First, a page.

A Barbour County nonprofit is sending the gift of light across the Pacific, with the help of Alderson-Broaddus University.
From Philippi to the Philippines, dozens of volunteers are making the holidays a little brighter for those affected by Typhoon Haiyan with a special delivery: solar powered lights.
"Every night, when the sun goes down, it's a gift that all of us forget how valuable it is to be able to turn a switch on," said Ruston Seaman, president of New Vision Renewable Energy.
"I think you should volunteer once in a while to people who are in need," said volunteer Christian Abacan.
"What if we were in that same predicament?" asked volunteer Anthony Hinkle.
"The solar panel charges a lithium ion battery. It's a five-watt battery which, again, stores a little bit of battery every day," said Seaman.
New Vision Renewable Energy and its volunteers build the lights from scratch. More than 1,000 have already been distributed to 25 different counties.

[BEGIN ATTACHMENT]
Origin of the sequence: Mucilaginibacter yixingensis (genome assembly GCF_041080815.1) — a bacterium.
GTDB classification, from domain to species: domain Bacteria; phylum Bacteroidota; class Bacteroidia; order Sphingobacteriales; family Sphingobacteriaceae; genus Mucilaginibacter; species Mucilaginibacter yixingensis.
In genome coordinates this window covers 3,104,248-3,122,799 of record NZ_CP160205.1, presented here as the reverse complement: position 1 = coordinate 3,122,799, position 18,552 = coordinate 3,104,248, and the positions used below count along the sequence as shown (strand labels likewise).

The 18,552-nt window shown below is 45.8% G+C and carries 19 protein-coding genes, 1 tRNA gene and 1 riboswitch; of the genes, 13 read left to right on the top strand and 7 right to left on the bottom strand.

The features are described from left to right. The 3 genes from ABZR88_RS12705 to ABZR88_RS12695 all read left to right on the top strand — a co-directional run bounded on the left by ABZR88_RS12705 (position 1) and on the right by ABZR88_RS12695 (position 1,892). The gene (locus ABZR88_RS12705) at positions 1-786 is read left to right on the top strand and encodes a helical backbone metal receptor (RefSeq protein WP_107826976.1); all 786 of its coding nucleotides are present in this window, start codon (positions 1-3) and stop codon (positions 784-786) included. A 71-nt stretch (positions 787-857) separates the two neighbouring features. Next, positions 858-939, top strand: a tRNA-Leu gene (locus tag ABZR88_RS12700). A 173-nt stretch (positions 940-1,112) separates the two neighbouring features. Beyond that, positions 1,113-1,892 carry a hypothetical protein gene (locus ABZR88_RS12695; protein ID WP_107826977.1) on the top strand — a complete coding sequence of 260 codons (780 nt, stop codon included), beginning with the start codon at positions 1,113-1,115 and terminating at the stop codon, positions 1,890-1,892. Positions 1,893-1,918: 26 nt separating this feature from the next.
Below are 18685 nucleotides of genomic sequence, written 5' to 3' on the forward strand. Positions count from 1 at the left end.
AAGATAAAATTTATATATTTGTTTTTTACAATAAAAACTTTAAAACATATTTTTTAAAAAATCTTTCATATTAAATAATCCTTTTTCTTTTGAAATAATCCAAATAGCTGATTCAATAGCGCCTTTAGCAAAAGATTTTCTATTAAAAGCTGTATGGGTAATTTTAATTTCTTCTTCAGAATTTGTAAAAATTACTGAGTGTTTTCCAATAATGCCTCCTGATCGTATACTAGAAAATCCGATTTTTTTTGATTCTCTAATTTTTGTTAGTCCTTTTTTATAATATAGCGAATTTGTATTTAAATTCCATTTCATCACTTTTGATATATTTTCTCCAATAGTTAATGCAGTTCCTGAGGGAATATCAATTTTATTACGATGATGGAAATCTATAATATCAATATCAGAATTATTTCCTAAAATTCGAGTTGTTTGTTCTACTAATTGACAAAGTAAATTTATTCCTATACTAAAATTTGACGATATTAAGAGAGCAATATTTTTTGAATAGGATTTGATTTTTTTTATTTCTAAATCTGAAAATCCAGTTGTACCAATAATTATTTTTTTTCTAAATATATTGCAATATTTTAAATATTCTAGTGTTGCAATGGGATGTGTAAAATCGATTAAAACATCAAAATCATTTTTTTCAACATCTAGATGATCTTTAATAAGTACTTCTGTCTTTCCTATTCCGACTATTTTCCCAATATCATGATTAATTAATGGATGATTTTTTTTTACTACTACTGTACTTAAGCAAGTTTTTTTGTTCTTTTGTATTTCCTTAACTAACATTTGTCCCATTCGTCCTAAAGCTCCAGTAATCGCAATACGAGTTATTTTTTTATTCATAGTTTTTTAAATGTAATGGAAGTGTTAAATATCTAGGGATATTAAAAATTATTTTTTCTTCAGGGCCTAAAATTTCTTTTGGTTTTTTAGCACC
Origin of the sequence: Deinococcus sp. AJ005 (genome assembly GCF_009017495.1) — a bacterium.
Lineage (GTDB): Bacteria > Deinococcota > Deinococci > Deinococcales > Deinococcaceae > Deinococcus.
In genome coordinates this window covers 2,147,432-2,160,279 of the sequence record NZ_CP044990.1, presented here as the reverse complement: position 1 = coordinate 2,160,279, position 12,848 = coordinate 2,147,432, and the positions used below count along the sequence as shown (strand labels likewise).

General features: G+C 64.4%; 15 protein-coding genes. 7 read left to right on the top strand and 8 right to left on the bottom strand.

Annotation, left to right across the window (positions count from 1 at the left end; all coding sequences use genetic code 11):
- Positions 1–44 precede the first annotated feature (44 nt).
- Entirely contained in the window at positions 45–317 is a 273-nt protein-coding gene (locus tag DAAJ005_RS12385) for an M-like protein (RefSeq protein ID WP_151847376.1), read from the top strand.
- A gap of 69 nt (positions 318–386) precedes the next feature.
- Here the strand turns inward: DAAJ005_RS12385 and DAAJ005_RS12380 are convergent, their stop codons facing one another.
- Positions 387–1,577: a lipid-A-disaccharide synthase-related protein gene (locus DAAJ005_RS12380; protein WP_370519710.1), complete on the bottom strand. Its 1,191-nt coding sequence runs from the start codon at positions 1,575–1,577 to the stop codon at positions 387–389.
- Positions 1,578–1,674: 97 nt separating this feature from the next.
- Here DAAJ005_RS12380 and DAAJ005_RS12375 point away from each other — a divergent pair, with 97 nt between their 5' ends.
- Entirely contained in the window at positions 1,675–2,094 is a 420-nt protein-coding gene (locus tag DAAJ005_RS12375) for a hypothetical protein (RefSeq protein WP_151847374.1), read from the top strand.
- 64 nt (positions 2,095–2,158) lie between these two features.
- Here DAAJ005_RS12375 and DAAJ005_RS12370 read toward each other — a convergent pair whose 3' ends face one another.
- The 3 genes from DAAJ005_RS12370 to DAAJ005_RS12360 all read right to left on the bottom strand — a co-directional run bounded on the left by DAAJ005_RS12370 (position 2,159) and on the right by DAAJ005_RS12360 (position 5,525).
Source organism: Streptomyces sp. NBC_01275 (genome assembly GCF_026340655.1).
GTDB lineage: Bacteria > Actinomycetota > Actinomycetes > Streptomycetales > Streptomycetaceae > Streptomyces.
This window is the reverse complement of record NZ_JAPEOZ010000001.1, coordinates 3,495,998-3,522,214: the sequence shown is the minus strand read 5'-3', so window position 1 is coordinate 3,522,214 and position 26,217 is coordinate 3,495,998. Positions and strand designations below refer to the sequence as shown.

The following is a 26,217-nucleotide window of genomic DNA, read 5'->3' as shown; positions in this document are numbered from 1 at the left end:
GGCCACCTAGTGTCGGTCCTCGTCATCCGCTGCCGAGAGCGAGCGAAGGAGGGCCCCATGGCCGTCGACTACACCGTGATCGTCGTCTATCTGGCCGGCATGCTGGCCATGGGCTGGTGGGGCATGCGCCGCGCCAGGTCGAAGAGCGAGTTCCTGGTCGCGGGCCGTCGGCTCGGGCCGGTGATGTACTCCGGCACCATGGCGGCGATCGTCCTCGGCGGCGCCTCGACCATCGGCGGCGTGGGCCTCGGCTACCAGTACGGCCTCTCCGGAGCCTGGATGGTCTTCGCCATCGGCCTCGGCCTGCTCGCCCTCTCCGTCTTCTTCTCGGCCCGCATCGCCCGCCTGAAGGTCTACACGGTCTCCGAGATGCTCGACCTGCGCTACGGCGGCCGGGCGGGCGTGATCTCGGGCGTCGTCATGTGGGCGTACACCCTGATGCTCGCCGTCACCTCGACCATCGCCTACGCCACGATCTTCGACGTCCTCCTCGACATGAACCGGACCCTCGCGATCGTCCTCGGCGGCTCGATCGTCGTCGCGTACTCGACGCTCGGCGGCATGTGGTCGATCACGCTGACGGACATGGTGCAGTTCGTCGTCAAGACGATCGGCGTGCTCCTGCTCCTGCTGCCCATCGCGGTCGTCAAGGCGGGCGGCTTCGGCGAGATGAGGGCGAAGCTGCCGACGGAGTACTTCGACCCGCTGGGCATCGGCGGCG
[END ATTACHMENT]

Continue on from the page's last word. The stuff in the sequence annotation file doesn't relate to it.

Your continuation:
"We have projects that are lighting whole schools, light villages, light churches. We work with the best technology we can find," said Seaman.
That technology includes a USB port on the batteries for those solar lights, so even charging a cell phone is possible.
"They can do their homework, they can find things that they need at night," said volunteer Thomas Villers.
For the Alderson Broaddus University women's volleyball team, this time of year signifies the off season, but those athletes were surely in action on Monday night, trading in a volleyball and net for coroplast, 3M solar mirror film, and LED lights.
"So it's really shiny, so it helps take the LED lights and make them a lot brighter," said Tarren Thacker of the ABU volleyball team.
One-hundred dollars will sponsor one light for a family in need. Those interested in donating can contact New Vision directly at (304) 457-2971 or visiting its website. You can also visit its Facebook and Twitter pages.